think about anything – your password manager just works.


    Desktop-based password managers
    can be the safest type, but that all depends on how security conscious you and your team are. Just because something is the safest option, doesn’t necessarily mean it’s the best option for your business.

    These store data locally on one of
    your devices. And that device doesn’t have to be connected to the internet. That’s a benefit because it means the chances of it being breached are lower.

    If you use a biometric login for your
    master password you’ll be even
    safer from rare-but-risky keyboard
    logger attacks (this is where malicious software secretly records everything you type into your computer).

    The downside to desktop-based
    password managers is that you’ll
    need to make sure you take your own regular backups of your data and vault. Otherwise, if your device breaks beyond repair or is stolen, your vault is gone.

    Although there have been breaches in the past, most professional password managers have an outstanding record.

    If you and your team always follow password manager best practice – more on this below – you’ll be highly protected from credential theft.

    Premium paid-for services offer a lot more protection, too. There are more features you can take advantage of for better usability, additional security, and safe sharing… all of which are really important for business use.

    Password best practice

    There’s little point in using a password manager if you don’t care about password best practice. If you’re not on top of this already, make sure you and your entire team are doing all the right things to keep your business and its data safe.

    First and most importantly, everyone – and we mean EVERYONE – in your business should do regular cyber security training. Including you.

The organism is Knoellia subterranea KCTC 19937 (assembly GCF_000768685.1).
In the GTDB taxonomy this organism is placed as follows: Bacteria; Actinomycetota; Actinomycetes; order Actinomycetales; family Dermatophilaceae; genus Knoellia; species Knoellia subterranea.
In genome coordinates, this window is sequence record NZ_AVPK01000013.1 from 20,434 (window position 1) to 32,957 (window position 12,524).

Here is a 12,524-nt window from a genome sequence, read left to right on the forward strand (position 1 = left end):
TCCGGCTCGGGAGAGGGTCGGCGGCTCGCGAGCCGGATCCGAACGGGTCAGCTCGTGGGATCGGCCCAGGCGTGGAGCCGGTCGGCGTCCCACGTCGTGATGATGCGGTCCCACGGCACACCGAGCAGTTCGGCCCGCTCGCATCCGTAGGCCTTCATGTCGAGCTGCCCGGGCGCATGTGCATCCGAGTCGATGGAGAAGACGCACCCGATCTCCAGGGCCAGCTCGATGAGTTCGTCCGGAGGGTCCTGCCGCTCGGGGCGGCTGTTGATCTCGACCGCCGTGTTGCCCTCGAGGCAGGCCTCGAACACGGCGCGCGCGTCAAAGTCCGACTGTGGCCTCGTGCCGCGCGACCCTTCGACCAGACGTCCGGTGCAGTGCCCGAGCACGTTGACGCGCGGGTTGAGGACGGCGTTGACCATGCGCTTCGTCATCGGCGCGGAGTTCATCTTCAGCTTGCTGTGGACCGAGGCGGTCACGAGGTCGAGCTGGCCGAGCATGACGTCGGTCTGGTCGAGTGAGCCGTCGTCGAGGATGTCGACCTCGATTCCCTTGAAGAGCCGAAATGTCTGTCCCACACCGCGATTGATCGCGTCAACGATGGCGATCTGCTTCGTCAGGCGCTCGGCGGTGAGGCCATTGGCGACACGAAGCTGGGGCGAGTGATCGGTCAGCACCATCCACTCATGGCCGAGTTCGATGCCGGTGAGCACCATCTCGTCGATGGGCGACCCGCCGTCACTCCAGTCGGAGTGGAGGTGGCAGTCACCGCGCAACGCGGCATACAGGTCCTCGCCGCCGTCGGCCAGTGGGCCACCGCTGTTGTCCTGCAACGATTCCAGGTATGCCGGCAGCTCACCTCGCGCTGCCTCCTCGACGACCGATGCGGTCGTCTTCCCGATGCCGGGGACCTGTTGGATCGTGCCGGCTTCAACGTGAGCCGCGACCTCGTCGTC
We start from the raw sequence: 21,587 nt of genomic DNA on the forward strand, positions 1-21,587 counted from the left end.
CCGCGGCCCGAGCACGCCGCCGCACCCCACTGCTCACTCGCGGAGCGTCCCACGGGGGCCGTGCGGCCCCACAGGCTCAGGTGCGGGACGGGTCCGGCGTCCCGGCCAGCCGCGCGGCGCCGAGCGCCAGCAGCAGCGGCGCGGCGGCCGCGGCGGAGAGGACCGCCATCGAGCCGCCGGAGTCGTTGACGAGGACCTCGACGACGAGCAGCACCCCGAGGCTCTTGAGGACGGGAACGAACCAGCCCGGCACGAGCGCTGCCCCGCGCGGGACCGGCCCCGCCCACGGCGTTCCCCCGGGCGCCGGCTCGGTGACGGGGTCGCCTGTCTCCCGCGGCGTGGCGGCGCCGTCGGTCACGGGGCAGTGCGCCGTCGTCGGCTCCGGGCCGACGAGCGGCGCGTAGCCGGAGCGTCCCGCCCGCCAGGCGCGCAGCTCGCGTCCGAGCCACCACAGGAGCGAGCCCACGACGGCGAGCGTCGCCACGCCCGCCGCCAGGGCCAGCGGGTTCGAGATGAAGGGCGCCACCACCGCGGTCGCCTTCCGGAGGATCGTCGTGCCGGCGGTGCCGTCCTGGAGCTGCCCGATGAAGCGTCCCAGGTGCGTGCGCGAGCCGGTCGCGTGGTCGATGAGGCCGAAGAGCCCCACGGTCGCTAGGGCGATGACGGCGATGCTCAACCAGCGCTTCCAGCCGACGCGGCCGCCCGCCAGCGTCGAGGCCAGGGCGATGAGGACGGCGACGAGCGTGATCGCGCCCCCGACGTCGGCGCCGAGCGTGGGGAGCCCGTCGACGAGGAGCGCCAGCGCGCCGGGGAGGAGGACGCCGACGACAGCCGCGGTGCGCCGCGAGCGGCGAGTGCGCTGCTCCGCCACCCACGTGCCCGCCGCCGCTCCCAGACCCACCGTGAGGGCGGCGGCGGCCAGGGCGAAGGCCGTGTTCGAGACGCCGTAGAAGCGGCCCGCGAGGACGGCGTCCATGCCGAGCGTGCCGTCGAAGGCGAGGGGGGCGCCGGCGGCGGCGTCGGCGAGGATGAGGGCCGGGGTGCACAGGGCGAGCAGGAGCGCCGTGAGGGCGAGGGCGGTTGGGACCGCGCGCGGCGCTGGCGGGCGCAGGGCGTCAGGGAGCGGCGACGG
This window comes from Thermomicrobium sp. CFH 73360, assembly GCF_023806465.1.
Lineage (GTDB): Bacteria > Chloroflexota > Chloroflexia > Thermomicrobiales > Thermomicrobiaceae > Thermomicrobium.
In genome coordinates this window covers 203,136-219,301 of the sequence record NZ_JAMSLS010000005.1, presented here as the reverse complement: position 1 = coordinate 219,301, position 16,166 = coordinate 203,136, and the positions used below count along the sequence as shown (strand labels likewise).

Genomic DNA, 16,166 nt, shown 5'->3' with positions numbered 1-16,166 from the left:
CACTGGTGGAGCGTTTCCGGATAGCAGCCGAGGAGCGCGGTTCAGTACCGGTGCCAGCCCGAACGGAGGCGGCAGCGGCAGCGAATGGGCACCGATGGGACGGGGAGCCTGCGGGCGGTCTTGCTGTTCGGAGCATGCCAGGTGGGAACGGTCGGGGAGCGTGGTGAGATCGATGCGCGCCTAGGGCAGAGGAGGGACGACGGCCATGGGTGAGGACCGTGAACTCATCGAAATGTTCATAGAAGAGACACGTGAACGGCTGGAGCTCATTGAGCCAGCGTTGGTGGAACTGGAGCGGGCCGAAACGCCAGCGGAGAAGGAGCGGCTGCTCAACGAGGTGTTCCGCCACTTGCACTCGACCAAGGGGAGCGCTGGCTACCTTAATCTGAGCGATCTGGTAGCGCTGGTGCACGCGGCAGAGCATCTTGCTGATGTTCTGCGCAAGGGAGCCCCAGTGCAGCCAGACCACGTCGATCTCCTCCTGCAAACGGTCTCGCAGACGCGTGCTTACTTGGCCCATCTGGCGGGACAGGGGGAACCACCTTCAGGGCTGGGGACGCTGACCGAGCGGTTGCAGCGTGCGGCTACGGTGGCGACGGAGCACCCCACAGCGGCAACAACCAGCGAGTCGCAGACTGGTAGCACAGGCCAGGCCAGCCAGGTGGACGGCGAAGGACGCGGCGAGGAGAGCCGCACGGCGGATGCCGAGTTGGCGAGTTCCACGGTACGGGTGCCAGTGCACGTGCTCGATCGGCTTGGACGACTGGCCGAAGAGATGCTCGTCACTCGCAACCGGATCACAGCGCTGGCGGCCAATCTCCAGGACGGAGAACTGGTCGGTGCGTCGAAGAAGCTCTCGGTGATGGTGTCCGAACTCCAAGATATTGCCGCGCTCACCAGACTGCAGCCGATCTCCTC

This makes sure all your people are aware of the up-to-date risks to your business and its data. It’ll help them stay safe personally, as well.

    Your people are your frontline defense against cyber-attacks, so it really is essential that they’re armed with the right tools and knowledge to help protect the business. If your people aren’t following best practice, it doesn’t matter how great the security tools you use are, you’ll never be as safe as you should be.

    Next, make sure everyone on your team uses a password manager supplied by the business (and never their own). This will give you huge control over what happens to your data when they leave. This is especially important if your team work remotely or take company devices home.

    Don’t ever reuse passwords, even if you’re using a password manager. You should make sure passwords are long and complex.

    They can be randomly generated by most password managers, and this will give you the highest level of security.

    The exception to this is your master password. You will need to remember this one, and it will also need to be very strong. For this, we’d recommend a passphrase.

    That’s where you take a string of random words that you can easily visualise.

    For example, ‘neonblueballetshoe’. You could also try a sentence, where the first letter of each word becomes your password, e.g. ‘I wish I could eat cake for breakfast 5 days a week’ becomes ‘IwIcecfb5daw’.

    Enable multi-factor authentication and/or biometrics for additional security. This makes it very difficult for someone to login without your device or you.

    You should also avoid using free password managers if possible. While they may be OK for personal use (and even then we’d question their use), for protecting sensitive business data, free password managers simply don’t
    cut it.


    Many don’t offer the most essential features, such as syncing across your devices or browsers, multi-factor authentication, and end-to-end encryption.